The question is, “Are they worth it?” Perhaps it’s the superlative that is the cause of this Kyoto or Tokyo dilemma. One of the “world’s most culturally rich cities” is very enticing. Whether or not the traveler is well-versed enough to appreciate this is another matter. On initial encounters, Kyoto appears as the same kind of urban planning anathema as any of Japan’s cities. Europe this ain’t. And in Meiji-jingu, Sensoji, Nezu-jinja, Yanaka et al, Tokyo does provide plenty to chew over and think about in this regard.
Still, dig a little deeper and Kyoto’s stockpile of temple and shrine jaw-droppers becomes something to marvel at. If this is to be the predominant theme of one’s Japan travels, then Kyoto or Tokyo isn’t really something to dwell on. Kyoto all the way!
Sucker for romance
There are many factors of this “Tokyo or Kyoto” faceoff that can be quantified and qualified to reduce choice making to simple math. However, it’s simply not possible to wrap up in stats just how heart-shatteringly romantic Kyoto can, at times, appear.
Perhaps this is all a bit subjective but evenings in downtown Kyoto, for this expat at least, are intoxicating to the point of tears. It’s as if the night does away with all the rough edges and the brutal, cold efficiency of modern Japan to leave Kyoto’s underlying beauty basking in the haunting glow of its old lamps.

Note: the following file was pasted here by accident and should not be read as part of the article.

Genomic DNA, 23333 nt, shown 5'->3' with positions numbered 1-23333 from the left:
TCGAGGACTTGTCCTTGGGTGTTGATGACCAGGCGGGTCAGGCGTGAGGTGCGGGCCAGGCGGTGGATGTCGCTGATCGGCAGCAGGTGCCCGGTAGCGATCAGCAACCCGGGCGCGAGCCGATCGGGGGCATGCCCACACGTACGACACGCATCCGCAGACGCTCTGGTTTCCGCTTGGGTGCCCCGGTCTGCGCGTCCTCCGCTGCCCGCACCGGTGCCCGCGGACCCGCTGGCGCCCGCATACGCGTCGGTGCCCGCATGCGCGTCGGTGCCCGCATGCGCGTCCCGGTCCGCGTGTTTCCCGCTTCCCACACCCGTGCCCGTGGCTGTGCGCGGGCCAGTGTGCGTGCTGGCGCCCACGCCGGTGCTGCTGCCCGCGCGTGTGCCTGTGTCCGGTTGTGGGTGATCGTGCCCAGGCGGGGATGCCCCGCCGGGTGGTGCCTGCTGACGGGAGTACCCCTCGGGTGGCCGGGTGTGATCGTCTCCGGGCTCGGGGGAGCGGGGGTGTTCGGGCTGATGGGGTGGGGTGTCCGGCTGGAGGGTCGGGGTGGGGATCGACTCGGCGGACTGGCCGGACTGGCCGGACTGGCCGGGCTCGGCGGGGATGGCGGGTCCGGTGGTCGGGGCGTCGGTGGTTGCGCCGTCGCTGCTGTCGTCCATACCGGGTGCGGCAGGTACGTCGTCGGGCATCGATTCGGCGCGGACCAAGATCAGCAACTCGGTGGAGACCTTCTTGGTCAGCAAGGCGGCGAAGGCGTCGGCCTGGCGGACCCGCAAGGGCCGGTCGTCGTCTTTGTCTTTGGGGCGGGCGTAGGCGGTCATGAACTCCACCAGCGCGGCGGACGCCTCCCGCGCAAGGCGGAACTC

Tokyo appears an out of control buffoon by comparison.
Where comparisons between Tokyo and Kyoto get a little blurred ...
Food and dining
Let’s clear some things up right away -- unless you’re an Anthony Bourdain type you’re unlikely to get much from comparisons between Tokyo and Kyoto when it comes to food and dining options.
Of course, population difference dictates that Tokyo has far more of both but the practical truth is that both cities (in fact any city of significant size in Japan) will have so many dining options as to leave anyone who feels the need to ask the “Tokyo or Kyoto?” question likely feeling overwhelmed enough to send them off in the direction of the nearest McDonald’s, in which case you might as well be anywhere.
In fact, maybe this is a point worthy of comparison -- in an emergency or a moment of weakness the Japan capital is more likely to have to hand an international food / coffee chain. Whether or not this is a good thing, we’ll leave that for the traveler to decide.
To be more specific on the “overwhelmed” point, it’s an unfortunate truism for both the Japan traveler and Japan expat that in this country most eateries and watering holes are either without windows or they are located on the upper floors of buildings (with or without windows) thus starving the hesitant would-be patron of the chance to safely assess the situation within. Add to this literacy, language and cultural barriers and, whether in Kyoto or Tokyo, the hungry traveler is often left with but one choice -- to follow the path of least resistance, wherever that may lead.
There are some distinct differences between the two cities’ dining options though …
Tokyo must surely offer more when it comes to themed-restaurants and character cafes. The Japan capital can also offer river or bay cruises that serve up meals as punters watch scenery glide by. Not available in Kyoto. And there are more options in terms of fine dining from atop some massive skyscraper with the city lights laid prostrate below.